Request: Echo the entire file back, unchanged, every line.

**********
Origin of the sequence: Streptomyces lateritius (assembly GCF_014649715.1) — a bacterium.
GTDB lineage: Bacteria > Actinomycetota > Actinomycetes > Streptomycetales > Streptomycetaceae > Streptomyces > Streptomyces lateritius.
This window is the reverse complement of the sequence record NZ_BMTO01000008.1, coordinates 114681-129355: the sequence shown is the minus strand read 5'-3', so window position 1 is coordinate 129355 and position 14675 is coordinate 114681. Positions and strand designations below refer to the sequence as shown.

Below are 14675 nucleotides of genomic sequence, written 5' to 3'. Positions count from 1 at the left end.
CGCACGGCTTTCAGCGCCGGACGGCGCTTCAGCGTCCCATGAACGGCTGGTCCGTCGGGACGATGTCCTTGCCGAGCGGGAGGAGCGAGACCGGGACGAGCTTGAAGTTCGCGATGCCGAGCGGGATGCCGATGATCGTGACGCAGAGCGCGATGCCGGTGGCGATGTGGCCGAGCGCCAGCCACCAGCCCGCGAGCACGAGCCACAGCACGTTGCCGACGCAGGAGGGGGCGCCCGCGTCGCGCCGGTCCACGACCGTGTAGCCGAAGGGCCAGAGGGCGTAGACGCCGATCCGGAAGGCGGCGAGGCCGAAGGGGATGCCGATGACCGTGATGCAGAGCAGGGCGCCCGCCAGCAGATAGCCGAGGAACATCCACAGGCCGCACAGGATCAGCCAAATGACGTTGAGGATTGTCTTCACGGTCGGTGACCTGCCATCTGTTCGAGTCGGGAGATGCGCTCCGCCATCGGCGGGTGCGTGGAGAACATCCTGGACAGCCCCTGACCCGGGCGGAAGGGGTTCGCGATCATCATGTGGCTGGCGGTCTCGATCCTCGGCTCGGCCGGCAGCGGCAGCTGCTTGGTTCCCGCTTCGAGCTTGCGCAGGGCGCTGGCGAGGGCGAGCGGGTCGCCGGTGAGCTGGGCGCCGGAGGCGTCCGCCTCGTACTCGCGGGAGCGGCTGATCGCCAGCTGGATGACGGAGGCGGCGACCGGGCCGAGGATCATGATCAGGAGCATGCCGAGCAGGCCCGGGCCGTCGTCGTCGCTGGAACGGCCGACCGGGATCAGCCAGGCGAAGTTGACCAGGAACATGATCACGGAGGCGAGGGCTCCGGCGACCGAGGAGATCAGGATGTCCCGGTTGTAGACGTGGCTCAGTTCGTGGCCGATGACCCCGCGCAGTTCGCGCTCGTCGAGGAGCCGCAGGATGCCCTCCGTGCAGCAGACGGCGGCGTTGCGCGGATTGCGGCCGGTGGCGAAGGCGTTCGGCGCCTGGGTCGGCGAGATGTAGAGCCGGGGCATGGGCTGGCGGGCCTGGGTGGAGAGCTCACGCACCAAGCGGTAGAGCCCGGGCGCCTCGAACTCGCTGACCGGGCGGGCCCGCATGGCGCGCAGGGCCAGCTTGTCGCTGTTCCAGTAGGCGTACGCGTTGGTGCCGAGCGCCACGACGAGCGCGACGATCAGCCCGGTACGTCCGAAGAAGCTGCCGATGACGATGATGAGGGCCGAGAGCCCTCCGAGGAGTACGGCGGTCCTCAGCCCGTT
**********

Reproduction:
Origin of the sequence: Streptomyces lateritius (assembly GCF_014649715.1) — a bacterium.
GTDB lineage: Bacteria > Actinomycetota > Actinomycetes > Streptomycetales > Streptomycetaceae > Streptomyces > Streptomyces lateritius.
This window is the reverse complement of the sequence record NZ_BMTO01000008.1, coordinates 114681-129355: the sequence shown is the minus strand read 5'-3', so window position 1 is coordinate 129355 and position 14675 is coordinate 114681. Positions and strand designations below refer to the sequence as shown.

Below are 14675 nucleotides of genomic sequence, written 5' to 3'. Positions count from 1 at the left end.
CGCACGGCTTTCAGCGCCGGACGGCGCTTCAGCGTCCCATGAACGGCTGGTCCGTCGGGACGATGTCCTTGCCGAGCGGGAGGAGCGAGACCGGGACGAGCTTGAAGTTCGCGATGCCGAGCGGGATGCCGATGATCGTGACGCAGAGCGCGATGCCGGTGGCGATGTGGCCGAGCGCCAGCCACCAGCCCGCGAGCACGAGCCACAGCACGTTGCCGACGCAGGAGGGGGCGCCCGCGTCGCGCCGGTCCACGACCGTGTAGCCGAAGGGCCAGAGGGCGTAGACGCCGATCCGGAAGGCGGCGAGGCCGAAGGGGATGCCGATGACCGTGATGCAGAGCAGGGCGCCCGCCAGCAGATAGCCGAGGAACATCCACAGGCCGCACAGGATCAGCCAAATGACGTTGAGGATTGTCTTCACGGTCGGTGACCTGCCATCTGTTCGAGTCGGGAGATGCGCTCCGCCATCGGCGGGTGCGTGGAGAACATCCTGGACAGCCCCTGACCCGGGCGGAAGGGGTTCGCGATCATCATGTGGCTGGCGGTCTCGATCCTCGGCTCGGCCGGCAGCGGCAGCTGCTTGGTTCCCGCTTCGAGCTTGCGCAGGGCGCTGGCGAGGGCGAGCGGGTCGCCGGTGAGCTGGGCGCCGGAGGCGTCCGCCTCGTACTCGCGGGAGCGGCTGATCGCCAGCTGGATGACGGAGGCGGCGACCGGGCCGAGGATCATGATCAGGAGCATGCCGAGCAGGCCCGGGCCGTCGTCGTCGCTGGAACGGCCGACCGGGATCAGCCAGGCGAAGTTGACCAGGAACATGATCACGGAGGCGAGGGCTCCGGCGACCGAGGAGATCAGGATGTCCCGGTTGTAGACGTGGCTCAGTTCGTGGCCGATGACCCCGCGCAGTTCGCGCTCGTCGAGGAGCCGCAGGATGCCCTCCGTGCAGCAGACGGCGGCGTTGCGCGGATTGCGGCCGGTGGCGAAGGCGTTCGGCGCCTGGGTCGGCGAGATGTAGAGCCGGGGCATGGGCTGGCGGGCCTGGGTGGAGAGCTCACGCACCAAGCGGTAGAGCCCGGGCGCCTCGAACTCGCTGACCGGGCGGGCCCGCATGGCGCGCAGGGCCAGCTTGTCGCTGTTCCAGTAGGCGTACGCGTTGGTGCCGAGCGCCACGACGAGCGCGACGATCAGCCCGGTACGTCCGAAGAAGCTGCCGATGACGATGATGAGGGCCGAGAGCCCTCCGAGGAGTACGGCGGTCCTCAGCCCGTT